Where Do We Currently Stand On Weed?
This decade has been an exciting time in the world of weed with its rapid legalization for medicinal use and more recently, recreational use and it's an issue that seems to have the US split in half. State laws vary from state to state which all differ from federal law. Here’s a more in-depth look at both:
Marijuana Laws by State
Medical marijuana is now legal in 28 states and Washington DC. Patients may receive medical marijuana cards after physician diagnosis and buy their medicine from legal dispensaries. State laws have some protections in place for physicians against federal prosecution since it is still federally illegal.
Recreational marijuana is legal in 8 states including Washington, Oregon, California, Nevada, Alaska, Maine, Massachusetts, Colorado and Washington DC. Colorado was the first state to legalize recreational use of weed in 2012. Recreational legalization typically means that individuals over the age of 21 are allowed to carry a certain amount on their person no matter where they are without criminal repercussion. Individuals and households are also allowed to grow a certain number of plants at their residence without permit. Legalization doesn’t mean pot can be smoked anywhere in public, though. Generally, it is legal to consume weed in a private residence or on one’s own property.
Although weed is legal for recreational use in 8 states and 28 states passed medicinal marijuana as legal, it is still considered an illegal drug on a federal level. The federal government classifies cannabis as a Schedule 1 drug, which means it’s still considered addicting and offers no medical value.
Under federal law, doctors may not prescribe marijuana but can suggest it as treatment under the first amendment. This is only technical consideration under federal law. The Supreme Court ruling on past cases has indicated that Congress and the FDA should work together toward resolving this discrepancy between state and federal law.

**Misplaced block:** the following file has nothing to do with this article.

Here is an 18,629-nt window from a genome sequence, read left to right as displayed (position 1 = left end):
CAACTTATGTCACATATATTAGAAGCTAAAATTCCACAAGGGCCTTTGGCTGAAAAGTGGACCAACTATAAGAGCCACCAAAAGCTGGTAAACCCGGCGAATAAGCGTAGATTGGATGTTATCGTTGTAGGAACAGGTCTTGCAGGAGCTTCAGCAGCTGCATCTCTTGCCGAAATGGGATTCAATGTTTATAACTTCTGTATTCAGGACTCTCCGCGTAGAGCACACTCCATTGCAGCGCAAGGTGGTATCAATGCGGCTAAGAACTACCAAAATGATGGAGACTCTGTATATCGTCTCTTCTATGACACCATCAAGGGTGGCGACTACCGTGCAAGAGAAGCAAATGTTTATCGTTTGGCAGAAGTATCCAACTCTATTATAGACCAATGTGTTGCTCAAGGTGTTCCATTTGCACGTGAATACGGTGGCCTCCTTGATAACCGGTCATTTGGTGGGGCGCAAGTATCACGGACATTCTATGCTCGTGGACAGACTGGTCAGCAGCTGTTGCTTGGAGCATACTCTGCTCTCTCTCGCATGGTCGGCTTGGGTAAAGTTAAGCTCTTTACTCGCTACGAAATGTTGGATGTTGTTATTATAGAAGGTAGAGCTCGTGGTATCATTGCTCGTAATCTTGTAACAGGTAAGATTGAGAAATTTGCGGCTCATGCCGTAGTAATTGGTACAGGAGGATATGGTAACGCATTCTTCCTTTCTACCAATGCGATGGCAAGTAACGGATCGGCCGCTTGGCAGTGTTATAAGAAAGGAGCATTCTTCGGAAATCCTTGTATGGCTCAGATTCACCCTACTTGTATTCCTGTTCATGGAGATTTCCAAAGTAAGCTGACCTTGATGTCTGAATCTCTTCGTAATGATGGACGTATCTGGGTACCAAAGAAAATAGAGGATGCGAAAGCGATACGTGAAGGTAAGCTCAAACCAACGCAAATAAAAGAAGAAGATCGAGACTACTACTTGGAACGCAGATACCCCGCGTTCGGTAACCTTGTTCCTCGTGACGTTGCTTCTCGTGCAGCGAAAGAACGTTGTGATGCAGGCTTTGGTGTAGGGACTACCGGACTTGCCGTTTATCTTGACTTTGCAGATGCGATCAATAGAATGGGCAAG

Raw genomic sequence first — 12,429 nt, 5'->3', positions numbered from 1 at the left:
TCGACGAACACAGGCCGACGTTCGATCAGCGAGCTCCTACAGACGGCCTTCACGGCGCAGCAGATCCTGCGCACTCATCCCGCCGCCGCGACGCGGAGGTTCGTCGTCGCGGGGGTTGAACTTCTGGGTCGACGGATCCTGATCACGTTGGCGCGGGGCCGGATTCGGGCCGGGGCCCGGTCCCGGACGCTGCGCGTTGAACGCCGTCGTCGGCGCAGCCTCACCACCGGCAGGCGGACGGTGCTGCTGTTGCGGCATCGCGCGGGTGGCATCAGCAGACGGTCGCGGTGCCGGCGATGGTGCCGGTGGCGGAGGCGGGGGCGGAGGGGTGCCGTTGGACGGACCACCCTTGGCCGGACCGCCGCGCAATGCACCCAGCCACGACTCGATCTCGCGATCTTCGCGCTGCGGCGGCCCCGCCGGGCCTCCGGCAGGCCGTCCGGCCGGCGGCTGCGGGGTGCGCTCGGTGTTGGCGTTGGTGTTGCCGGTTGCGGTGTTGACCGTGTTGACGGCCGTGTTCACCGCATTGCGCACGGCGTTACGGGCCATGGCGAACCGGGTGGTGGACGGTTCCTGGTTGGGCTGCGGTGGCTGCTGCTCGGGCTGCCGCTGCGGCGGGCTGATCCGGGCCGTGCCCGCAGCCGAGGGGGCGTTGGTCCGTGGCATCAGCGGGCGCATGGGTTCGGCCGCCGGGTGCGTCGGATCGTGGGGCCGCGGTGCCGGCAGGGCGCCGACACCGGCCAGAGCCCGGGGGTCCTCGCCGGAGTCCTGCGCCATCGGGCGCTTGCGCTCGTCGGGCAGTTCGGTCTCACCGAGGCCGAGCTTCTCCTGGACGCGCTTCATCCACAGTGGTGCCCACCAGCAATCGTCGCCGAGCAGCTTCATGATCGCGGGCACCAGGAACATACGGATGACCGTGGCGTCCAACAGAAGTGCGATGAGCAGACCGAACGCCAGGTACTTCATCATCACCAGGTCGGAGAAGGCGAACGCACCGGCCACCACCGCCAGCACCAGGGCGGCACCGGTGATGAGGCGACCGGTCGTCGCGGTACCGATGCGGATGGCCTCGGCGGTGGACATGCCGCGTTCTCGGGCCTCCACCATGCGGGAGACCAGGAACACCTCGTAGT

Where the Future is Headed For Cannabis Laws
The legalization of recreational marijuana means decriminalization of non-violent possession. This will lower crime rates, lower arrests of possession and retro-actively release non-violent offenders imprisoned for simply possession of marijuana.
More and more states are headed toward legalization of medical marijuana, which will allow people to be treated for their conditions. Legalization of recreational use will decriminalize possession of marijuana and empty our prisons of non-violent offenders.
If we consider Colorado’s legalization process as a blueprint for other states’ futures, there will be increased taxes that can be used to support infrastructure, social programs and other state needs. Once weed becomes legal federally, the FDA can tax and regulate its use which will create revenue for the entire country. Increased regulation will ensure more safety measures with dosage and usage as well.
So What Now?
What you need to know is that laws are changing state by state and they’re changing fast. People across the board are becoming more accepting of cannabis and favor its legalization both medically and recreationally. With an eventual federal ban lifted, doctors can legally bring marijuana into clinical trials and run scientific trials that can speak more conclusively about weeds effectiveness in treatment of specific conditions.
Pot is set to change the face of modern medicine and has many social, political and financial implications. Remember to stay informed and do the research for your specific state, because the world as we know it is drastically changing and it's exciting to see where weed is heading.